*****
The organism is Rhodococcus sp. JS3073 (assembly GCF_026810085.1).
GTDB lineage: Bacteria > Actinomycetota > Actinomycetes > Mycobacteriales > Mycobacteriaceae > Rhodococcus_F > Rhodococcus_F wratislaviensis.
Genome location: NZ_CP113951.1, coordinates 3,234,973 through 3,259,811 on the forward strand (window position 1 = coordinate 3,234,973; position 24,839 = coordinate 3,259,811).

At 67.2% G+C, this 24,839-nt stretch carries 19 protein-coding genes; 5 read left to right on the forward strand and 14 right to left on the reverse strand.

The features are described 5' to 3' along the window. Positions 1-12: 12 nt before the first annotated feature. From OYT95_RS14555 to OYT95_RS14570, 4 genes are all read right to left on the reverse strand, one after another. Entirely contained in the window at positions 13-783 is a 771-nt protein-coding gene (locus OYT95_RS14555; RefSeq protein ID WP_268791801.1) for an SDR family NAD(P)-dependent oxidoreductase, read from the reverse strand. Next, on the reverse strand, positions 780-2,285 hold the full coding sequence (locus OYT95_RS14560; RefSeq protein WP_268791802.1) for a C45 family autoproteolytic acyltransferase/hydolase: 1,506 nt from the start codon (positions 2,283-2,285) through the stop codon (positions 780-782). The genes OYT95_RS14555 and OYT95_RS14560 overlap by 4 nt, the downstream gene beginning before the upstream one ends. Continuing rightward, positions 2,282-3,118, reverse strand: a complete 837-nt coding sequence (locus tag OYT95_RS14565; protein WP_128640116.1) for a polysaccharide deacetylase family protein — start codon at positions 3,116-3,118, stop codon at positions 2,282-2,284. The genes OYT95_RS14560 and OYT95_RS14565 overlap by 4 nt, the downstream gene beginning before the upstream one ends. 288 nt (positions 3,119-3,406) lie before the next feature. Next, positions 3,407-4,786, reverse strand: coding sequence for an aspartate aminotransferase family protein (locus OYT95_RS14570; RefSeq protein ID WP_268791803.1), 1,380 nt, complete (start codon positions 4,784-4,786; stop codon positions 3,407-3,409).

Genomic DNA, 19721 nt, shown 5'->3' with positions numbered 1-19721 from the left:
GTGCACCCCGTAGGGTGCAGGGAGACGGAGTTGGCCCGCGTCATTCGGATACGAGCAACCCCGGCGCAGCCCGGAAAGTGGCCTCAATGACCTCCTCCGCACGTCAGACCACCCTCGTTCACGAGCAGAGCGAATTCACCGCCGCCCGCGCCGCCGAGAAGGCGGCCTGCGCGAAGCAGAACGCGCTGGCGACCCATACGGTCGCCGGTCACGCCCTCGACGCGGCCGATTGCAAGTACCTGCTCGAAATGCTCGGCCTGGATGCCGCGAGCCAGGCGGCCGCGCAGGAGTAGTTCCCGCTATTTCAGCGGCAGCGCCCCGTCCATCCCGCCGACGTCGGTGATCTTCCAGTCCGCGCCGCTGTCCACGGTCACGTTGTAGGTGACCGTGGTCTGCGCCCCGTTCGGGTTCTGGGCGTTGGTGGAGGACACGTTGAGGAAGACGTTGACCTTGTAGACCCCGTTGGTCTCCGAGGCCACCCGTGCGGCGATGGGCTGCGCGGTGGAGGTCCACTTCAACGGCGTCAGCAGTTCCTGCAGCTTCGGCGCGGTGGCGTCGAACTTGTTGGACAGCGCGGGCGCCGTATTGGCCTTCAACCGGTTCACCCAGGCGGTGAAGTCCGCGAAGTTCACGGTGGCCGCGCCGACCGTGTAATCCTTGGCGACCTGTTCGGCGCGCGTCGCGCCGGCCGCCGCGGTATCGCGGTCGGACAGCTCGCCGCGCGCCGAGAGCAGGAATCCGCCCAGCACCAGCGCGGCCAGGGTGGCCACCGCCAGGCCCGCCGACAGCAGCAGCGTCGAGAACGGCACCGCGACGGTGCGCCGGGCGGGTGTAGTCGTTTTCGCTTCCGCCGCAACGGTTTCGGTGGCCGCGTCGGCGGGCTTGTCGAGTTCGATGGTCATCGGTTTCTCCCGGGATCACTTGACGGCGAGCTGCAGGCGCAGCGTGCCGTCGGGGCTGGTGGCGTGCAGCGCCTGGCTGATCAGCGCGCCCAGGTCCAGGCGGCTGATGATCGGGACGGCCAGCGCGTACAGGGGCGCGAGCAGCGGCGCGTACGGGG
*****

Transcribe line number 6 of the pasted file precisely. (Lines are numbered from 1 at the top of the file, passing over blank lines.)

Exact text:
Genomic DNA, 19721 nt, shown 5'->3' with positions numbered 1-19721 from the left: